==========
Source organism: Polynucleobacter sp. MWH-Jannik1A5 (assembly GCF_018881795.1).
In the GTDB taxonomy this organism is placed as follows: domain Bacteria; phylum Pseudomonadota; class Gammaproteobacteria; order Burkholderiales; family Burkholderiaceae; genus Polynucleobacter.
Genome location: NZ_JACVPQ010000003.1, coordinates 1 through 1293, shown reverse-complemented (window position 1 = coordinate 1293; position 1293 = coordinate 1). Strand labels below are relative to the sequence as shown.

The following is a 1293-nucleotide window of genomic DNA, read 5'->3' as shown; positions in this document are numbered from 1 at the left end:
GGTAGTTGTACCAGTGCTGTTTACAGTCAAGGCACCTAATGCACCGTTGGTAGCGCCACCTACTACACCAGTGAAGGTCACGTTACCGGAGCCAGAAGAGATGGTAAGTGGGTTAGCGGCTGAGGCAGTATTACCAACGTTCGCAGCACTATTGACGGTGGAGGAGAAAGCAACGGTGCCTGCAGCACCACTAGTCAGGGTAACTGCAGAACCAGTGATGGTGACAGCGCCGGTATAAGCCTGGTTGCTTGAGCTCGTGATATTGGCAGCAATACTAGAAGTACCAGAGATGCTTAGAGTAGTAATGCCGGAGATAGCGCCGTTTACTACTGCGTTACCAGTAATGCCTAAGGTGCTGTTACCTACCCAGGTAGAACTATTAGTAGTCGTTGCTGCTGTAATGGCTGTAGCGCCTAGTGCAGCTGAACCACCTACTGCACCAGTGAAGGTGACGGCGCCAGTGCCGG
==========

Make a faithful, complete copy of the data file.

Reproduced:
Source organism: Polynucleobacter sp. MWH-Jannik1A5 (assembly GCF_018881795.1).
In the GTDB taxonomy this organism is placed as follows: domain Bacteria; phylum Pseudomonadota; class Gammaproteobacteria; order Burkholderiales; family Burkholderiaceae; genus Polynucleobacter.
Genome location: NZ_JACVPQ010000003.1, coordinates 1 through 1293, shown reverse-complemented (window position 1 = coordinate 1293; position 1293 = coordinate 1). Strand labels below are relative to the sequence as shown.

The following is a 1293-nucleotide window of genomic DNA, read 5'->3' as shown; positions in this document are numbered from 1 at the left end:
GGTAGTTGTACCAGTGCTGTTTACAGTCAAGGCACCTAATGCACCGTTGGTAGCGCCACCTACTACACCAGTGAAGGTCACGTTACCGGAGCCAGAAGAGATGGTAAGTGGGTTAGCGGCTGAGGCAGTATTACCAACGTTCGCAGCACTATTGACGGTGGAGGAGAAAGCAACGGTGCCTGCAGCACCACTAGTCAGGGTAACTGCAGAACCAGTGATGGTGACAGCGCCGGTATAAGCCTGGTTGCTTGAGCTCGTGATATTGGCAGCAATACTAGAAGTACCAGAGATGCTTAGAGTAGTAATGCCGGAGATAGCGCCGTTTACTACTGCGTTACCAGTAATGCCTAAGGTGCTGTTACCTACCCAGGTAGAACTATTAGTAGTCGTTGCTGCTGTAATGGCTGTAGCGCCTAGTGCAGCTGAACCACCTACTGCACCAGTGAAGGTGACGGCGCCAGTGCCGG